That's why the California people love it and they are looking at the Midwest, Iowa, Ohio. I've seen so many West Coasters get skinned like a cat coming to the Midwest. Who do you think you are? Who do you think you are? I’m not [unclear 0:26:23].
Dan: Yeah, there is a thing where it's like, I'm used to houses that cost, like, $5 million, and you look at deals in the Midwest and you're like, Oh my God, this is amazing. Right? But you're saying there’s sort of an East-West Coast hubris going on.
Dave: Exactly. They're living in la-la land and out-of-state investing is extremely difficult. We have helped a lot of people invest out of state. Don't get me wrong. We've sold hundreds of turnkey properties and taken care of these people. It's been a ton of work, though, on us.
But with that being said, not all deals, just because it looks good on paper, is always a good deal, because a good deal is something that you can use leverage, going back to this, when you don't have to use your own money. Where are you going to get the money from? It's going to come from a private investor. It's going to come from a hard-money lender. It’s going to come from a bank. Right? [0:27:13]
So, where's the cheapest money? It's going to come from a bank. If that is in your mind like, I’ve got to get this bank money because that's what's going to create the cash flow, if you're too much on the low end, even though it looks cool on paper, guess what? The minimum loan amount for most banks, pretty much every bank, is 50,000, all right. The maximum LTV that these banks are lending to guys like me, and the guys and gals who are listening, the bank only wants to give you 75 percent of the value.
If you can only get 75 percent of the value, but the minimum loan amount is $50k, that means that anything that's worth around 75, 85, you're cutting it way too close. Chances are, just because it looked good on paper, you can buy this thing and rehab it, first off, rehabbing in the C-class is the highest risk you can possibly do. And then, you run the risk of not being able to refinance this thing because the bank won't even give loans down there. [0:28:14]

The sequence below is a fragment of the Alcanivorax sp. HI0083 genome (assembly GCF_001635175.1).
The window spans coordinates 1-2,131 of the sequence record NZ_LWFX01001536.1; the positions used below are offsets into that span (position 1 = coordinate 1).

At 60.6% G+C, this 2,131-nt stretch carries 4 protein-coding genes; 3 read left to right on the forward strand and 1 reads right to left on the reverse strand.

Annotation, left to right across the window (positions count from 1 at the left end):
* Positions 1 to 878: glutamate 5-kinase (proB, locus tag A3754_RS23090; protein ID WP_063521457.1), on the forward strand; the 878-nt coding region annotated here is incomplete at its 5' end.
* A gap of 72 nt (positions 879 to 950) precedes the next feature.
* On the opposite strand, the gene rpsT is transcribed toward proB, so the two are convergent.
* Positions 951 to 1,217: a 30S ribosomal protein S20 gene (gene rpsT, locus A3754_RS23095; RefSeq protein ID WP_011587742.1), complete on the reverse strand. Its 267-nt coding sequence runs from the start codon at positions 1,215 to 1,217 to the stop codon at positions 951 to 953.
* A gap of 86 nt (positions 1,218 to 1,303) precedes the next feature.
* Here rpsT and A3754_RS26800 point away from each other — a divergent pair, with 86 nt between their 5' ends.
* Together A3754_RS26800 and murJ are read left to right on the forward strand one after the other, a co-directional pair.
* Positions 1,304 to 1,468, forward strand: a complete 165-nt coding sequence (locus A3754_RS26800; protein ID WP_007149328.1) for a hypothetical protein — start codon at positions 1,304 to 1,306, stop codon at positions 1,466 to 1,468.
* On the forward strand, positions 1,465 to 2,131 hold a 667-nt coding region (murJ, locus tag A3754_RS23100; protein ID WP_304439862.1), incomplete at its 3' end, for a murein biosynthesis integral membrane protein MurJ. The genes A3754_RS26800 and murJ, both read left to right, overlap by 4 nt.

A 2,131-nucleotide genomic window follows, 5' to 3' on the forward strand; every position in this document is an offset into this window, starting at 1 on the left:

So, just because something looks good on paper and it's got this cash flow potential, I’m here to let you, no, not all that glitters is gold, especially with real estate, and big mistakes happen in these rougher areas. I think if somebody is just kind of starting out, maybe they're just getting into real estate and they've done a couple of wholesale deals there and wanting to set up the financial freedom we're talking about, here's the name of the game, Dan. People need to understand rehabbing.
I don't care. If you're building a portfolio, you've got to have some knowledge of rehab, but that is the highest risk you can possibly take, and then, when you're rehabbing in the C-class, I think a huge mistake for people is taking on too big of a rehab. Go for the bread and butter stuff, I'm telling people, where you can get maximum bank leverage. That’s what we do in our marketplace. [0:29:04]
What you want to look at in any market that you're investing in is, What is the value and where’s the rent-to-value ratio? because a bank is only going to refinance you out at maximum LTV, if it hits a certain debt-service coverage ratio, meaning it needs to be rented for an amount that the bank is comfortable with that's going to cover the payments, and if it's cutting it too close, again, it doesn't matter if the value is there. If it's not rented for enough, now the bank doesn't want to give you that 75 percent loan to value.